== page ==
The site welcomes back Catherine Bateson of the University of Edinburgh for the second in her series on the 1864 letters of Cork native Daniel Crowley, who served in the 28th Massachusetts Infantry, Irish Brigade (read the first post here). As the regiment pushes on to Petersburg, Daniel writes home of hand-to-hand combat, on his prospects of survival, and of the circumstances of his enlistment.
Three months into his time “in Uncle Sams employment” in the 28th Massachusetts, Daniel Crowley’s letters home to his friend Cornelius Flynn in Marlborough, Massachusetts, had developed from the correspondence of an eager young recruit in March 1864, to a weary, battle-hardened soldier by June of that year, scarred by conflict horrors. (1) The tone of his letters reflected this change, as he mixed an increasingly sarcastic, bitter and despondent voice with attempts at dark cheerfulness, still trying to convey to Flynn that all was well. While the 28th Massachusetts may have had “some hard times”, and Crowley no longer “cared about dancing on the bodies of dead men” as mentioned in the previous post, he also found time to write home for a more light-hearted request. He asked Flynn: “If you can get that old hat of mine from Mrs. Driscoll, fold it up and send it to me…I guess it would be much easier than the cap I wear”. It was a simple appeal, but tainted with the memory of a comment made in an earlier letter about how Crowley had narrowly avoided injury, or worse, after his cap had been shot from his head during one particular skirmish.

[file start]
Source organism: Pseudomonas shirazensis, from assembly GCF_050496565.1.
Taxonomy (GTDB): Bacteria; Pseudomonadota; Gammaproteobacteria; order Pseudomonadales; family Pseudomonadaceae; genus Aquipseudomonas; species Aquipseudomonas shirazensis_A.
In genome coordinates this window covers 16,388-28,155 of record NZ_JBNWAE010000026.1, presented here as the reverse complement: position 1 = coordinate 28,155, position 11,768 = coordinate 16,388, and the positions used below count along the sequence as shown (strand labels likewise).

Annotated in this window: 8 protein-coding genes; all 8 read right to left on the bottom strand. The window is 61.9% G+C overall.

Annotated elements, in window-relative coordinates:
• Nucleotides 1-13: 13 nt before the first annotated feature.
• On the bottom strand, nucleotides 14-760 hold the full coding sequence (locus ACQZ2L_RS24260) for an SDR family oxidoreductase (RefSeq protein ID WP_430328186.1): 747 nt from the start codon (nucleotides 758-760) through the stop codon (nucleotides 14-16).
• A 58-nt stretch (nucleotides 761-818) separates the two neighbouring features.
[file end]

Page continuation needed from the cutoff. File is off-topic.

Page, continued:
By the end of June 1864, Crowley found himself corresponding to Flynn “Before Petersburg”, where the 28th Massachusetts involvement in the siege and sporadic fighting there over the course of the summer months gave him pause to reflect about the wider war, his purpose in the army and, understandably, think about his own mortality and war’s futility. Writing to Flynn on June 30 1864, Crowley opened up again about his near-death experiences and first-hand encounters with Confederate soldiers: